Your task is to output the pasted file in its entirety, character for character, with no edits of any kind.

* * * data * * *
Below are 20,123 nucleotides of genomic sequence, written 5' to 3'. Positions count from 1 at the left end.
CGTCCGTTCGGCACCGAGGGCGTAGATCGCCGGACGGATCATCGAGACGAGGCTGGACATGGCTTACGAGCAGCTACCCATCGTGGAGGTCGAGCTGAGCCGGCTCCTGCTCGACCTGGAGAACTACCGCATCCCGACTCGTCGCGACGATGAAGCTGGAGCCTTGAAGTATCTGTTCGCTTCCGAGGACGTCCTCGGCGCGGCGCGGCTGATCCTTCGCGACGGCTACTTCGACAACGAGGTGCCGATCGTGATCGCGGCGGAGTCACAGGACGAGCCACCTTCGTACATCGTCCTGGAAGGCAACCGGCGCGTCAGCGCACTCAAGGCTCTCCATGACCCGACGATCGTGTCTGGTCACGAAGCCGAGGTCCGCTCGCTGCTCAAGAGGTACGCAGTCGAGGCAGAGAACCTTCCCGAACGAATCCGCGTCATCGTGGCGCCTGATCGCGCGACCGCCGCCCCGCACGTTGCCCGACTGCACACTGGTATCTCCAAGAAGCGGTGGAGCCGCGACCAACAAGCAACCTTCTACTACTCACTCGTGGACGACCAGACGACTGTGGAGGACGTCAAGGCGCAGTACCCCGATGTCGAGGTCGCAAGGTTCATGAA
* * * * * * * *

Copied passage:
Below are 20,123 nucleotides of genomic sequence, written 5' to 3'. Positions count from 1 at the left end.
CGTCCGTTCGGCACCGAGGGCGTAGATCGCCGGACGGATCATCGAGACGAGGCTGGACATGGCTTACGAGCAGCTACCCATCGTGGAGGTCGAGCTGAGCCGGCTCCTGCTCGACCTGGAGAACTACCGCATCCCGACTCGTCGCGACGATGAAGCTGGAGCCTTGAAGTATCTGTTCGCTTCCGAGGACGTCCTCGGCGCGGCGCGGCTGATCCTTCGCGACGGCTACTTCGACAACGAGGTGCCGATCGTGATCGCGGCGGAGTCACAGGACGAGCCACCTTCGTACATCGTCCTGGAAGGCAACCGGCGCGTCAGCGCACTCAAGGCTCTCCATGACCCGACGATCGTGTCTGGTCACGAAGCCGAGGTCCGCTCGCTGCTCAAGAGGTACGCAGTCGAGGCAGAGAACCTTCCCGAACGAATCCGCGTCATCGTGGCGCCTGATCGCGCGACCGCCGCCCCGCACGTTGCCCGACTGCACACTGGTATCTCCAAGAAGCGGTGGAGCCGCGACCAACAAGCAACCTTCTACTACTCACTCGTGGACGACCAGACGACTGTGGAGGACGTCAAGGCGCAGTACCCCGATGTCGAGGTCGCAAGGTTCATGAA